Essential Architecture- Search by style
English Gothic Decorated Period c. 1307–1377
|The west front of York Minster is a fine example of Decorated architecture, in particular the elaborate tracery on the main window. This period saw detailed carving reach its peak, with elaborately carved windows and capitals, often with floral patterns.||Exeter Cathedral||Exeter Cathedral - The longest uninterrupted vaulted ceiling in England|
|east end of Carlisle Cathedral||Carlisle Cathedral nave||east end of Lincoln Cathedral|
|Lichfield Cathedral||Ely Cathedral||Ely Cathedral- the famous lantern|
|Melrose Abbey, Scotland (now in ruins)||Melrose Abbey in 1800 when part of the abbey was still in use as the parish church.|
The Decorated Period in architecture (also known as the Decorated Gothic, or simply "Decorated") is a name given specifically to a division of English Gothic architecture. Other names applied to the period and its architecture include the "Middle Pointed", "Geometric", "Curvilinear" and "Flamboyant".
The Decorated style was in use between c. 1290 and c. 1350, according to Sir Nikolaus Pevsner. It was a development of the Early English style of the 13th century, and would itself develop into the Perpendicular style, which lasted until the middle of the 16th century. These terms were originally coined by Thomas Rickman in his Attempt to Discriminate the Style of Architecture in England (1812–1815) and are still widely used. Rickman dated the Decorated period to 1307–1377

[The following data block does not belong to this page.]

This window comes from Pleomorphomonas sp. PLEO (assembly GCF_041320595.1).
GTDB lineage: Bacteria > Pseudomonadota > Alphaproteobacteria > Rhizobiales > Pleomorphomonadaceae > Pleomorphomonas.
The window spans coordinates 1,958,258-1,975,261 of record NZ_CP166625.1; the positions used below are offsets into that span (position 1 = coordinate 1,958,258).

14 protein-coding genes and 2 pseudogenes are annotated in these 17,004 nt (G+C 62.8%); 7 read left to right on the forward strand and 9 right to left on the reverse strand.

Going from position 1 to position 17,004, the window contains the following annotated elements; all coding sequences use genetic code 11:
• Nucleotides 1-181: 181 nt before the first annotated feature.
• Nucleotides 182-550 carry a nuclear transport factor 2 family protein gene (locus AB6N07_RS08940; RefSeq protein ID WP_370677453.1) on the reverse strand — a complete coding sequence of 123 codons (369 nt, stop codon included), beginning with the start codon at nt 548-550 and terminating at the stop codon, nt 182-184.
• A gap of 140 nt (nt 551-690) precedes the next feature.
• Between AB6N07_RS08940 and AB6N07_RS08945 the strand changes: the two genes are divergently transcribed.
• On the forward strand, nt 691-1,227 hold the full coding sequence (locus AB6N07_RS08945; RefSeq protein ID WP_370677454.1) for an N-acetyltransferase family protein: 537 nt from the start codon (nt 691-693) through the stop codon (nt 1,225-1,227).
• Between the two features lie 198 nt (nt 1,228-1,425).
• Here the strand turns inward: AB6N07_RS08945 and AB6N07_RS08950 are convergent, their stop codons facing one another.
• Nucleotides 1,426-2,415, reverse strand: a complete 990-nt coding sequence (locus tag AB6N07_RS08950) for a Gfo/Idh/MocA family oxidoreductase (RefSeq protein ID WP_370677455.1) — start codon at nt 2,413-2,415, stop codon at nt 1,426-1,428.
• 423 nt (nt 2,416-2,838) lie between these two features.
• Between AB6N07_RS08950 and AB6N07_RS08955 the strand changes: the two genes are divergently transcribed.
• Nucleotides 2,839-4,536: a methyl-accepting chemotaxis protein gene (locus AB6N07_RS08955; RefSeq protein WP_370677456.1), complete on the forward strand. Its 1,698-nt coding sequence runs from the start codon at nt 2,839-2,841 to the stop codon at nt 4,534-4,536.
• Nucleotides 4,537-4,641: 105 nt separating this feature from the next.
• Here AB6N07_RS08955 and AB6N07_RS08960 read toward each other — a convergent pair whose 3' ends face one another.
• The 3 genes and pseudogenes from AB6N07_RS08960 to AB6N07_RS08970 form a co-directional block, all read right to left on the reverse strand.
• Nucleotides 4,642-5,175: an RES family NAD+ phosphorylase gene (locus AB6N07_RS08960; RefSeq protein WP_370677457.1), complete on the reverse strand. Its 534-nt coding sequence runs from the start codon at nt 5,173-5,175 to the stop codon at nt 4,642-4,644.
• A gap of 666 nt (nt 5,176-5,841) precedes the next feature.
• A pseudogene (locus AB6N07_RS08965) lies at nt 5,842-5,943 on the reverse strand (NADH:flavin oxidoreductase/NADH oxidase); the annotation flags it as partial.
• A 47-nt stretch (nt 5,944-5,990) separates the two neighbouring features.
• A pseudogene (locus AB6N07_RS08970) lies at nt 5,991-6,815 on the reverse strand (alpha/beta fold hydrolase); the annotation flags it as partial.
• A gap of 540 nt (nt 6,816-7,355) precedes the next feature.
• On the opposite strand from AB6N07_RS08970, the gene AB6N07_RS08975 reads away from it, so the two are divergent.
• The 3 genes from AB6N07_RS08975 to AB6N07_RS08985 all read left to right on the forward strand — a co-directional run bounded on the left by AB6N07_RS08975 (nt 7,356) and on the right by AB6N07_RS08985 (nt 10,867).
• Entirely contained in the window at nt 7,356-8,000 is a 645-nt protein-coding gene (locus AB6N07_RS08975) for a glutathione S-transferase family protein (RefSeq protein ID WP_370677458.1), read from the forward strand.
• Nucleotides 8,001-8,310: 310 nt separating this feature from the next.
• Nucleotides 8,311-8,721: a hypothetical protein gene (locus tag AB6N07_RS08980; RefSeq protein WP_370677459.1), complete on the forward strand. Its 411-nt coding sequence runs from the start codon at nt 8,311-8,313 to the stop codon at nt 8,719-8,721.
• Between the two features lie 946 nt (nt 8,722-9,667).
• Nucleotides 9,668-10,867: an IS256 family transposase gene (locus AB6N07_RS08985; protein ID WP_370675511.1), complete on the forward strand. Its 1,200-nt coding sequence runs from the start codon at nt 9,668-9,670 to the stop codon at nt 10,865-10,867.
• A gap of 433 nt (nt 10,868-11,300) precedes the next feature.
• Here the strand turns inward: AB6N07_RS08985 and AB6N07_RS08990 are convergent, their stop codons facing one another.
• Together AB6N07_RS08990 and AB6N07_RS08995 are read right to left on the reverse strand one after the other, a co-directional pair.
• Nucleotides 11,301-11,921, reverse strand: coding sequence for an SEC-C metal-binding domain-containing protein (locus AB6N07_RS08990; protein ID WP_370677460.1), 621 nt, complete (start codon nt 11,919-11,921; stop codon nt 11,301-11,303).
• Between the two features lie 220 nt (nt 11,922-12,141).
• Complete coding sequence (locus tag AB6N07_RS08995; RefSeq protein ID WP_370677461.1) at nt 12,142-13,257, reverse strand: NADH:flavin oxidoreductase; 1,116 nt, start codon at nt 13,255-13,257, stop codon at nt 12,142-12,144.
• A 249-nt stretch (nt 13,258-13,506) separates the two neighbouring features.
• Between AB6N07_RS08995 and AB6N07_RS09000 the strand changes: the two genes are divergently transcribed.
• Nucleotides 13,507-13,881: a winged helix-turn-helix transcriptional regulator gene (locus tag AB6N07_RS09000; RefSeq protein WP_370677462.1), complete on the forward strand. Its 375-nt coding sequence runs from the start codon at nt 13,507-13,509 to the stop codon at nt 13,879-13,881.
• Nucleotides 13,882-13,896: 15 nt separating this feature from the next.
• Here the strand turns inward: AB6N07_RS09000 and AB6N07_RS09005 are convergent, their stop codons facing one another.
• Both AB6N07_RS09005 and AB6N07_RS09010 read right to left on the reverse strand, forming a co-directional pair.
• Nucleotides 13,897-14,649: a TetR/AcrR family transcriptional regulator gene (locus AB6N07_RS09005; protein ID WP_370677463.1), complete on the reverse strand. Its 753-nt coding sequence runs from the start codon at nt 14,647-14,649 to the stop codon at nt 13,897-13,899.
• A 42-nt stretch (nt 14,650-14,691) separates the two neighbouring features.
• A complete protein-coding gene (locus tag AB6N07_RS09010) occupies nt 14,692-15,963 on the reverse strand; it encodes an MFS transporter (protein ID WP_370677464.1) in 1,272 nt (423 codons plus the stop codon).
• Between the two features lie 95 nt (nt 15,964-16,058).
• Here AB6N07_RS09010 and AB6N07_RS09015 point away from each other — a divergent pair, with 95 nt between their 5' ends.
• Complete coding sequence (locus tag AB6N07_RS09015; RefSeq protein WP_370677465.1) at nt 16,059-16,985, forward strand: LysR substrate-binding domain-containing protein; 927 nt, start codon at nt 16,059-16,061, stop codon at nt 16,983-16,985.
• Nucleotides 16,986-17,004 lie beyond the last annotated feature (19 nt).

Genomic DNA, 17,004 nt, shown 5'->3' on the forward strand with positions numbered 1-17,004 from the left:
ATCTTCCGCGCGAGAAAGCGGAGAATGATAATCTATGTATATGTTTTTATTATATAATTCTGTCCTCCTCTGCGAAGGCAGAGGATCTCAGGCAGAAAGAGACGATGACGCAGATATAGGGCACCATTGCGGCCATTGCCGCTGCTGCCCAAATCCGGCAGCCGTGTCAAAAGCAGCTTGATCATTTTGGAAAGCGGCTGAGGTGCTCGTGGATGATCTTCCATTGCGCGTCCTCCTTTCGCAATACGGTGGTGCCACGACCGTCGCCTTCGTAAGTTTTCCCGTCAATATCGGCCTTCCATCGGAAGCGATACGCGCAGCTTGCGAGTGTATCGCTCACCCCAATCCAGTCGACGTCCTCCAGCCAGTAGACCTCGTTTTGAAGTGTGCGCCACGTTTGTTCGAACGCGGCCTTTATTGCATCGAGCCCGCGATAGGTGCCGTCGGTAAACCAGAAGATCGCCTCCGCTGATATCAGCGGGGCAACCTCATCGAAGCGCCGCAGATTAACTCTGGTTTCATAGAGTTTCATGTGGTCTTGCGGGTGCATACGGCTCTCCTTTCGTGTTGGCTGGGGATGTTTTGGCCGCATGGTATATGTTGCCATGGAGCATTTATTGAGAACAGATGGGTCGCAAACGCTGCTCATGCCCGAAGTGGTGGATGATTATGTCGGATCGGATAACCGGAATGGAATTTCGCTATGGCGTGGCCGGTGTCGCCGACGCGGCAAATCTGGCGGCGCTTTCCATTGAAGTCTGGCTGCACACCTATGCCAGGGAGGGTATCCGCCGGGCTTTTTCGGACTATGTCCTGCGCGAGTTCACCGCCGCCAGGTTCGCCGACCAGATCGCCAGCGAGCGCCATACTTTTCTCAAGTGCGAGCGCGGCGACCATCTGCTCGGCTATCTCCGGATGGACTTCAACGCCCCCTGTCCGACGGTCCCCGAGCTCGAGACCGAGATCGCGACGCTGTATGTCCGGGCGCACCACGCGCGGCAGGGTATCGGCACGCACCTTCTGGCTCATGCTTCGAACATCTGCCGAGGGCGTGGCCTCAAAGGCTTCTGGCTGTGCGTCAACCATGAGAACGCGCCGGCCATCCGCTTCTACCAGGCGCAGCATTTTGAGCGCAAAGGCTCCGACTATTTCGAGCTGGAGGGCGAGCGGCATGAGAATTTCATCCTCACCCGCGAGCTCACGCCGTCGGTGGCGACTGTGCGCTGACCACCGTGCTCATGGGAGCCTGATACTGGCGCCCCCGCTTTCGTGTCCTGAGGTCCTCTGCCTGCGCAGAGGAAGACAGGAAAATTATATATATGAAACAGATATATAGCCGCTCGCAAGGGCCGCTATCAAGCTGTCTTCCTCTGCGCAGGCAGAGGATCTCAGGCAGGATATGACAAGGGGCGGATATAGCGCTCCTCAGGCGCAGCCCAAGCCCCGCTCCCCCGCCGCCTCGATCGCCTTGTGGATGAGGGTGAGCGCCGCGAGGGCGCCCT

Elements of the Decorated style
Decorated architecture is characterized by its window tracery. Elaborate windows are subdivided by closely-spaced parallel mullions (vertical bars of stone), usually up to the level at which the arched top of the window begins. The mullions then branch out and cross, intersecting to fill the top part of the window with a mesh of elaborate patterns called tracery, typically including trefoils and quatrefoils. The style was geometrical at first and flowing in the later period, owing to the omission of the circles in the window tracery. This flowing or flamboyant tracery was introduced in the first quarter of the 14th century and lasted about fifty years. This evolution of decorated tracery is often used to subdivide the period into an earlier "Geometric" and later "Curvilinear" period.
Interiors of this period often feature tall columns (often more slender and elegant than in previous periods) which may support elaborately vaulted roofs. Arches are generally equilateral, and the mouldings bolder than in the Early English Period, with less depth in the hollows and with the fillet (a narrow flat band) largely used. The ballflower and a four-leaved flower motif take the place of the earlier dog-tooth. The foliage in the capitals is less conventional than in Early English and more flowing, and the diaper patterns in walls are more varied.
Examples of the Decorated style can be found in many British churches and cathedrals. Principal examples are those of the east ends of Lincoln Cathedral and of Carlisle Cathedral and the west fronts of York Minster and Lichfield Cathedral. Much of Exeter Cathedral is built in this style, as is the crossing of Ely Cathedral, (including the famous octagonal lantern, built between 1322–1328 to replace the fallen central tower), three west bays of the choir and the Lady Chapel. In Scotland, Melrose Abbey was a noteworthy example, though much of it is now in ruins.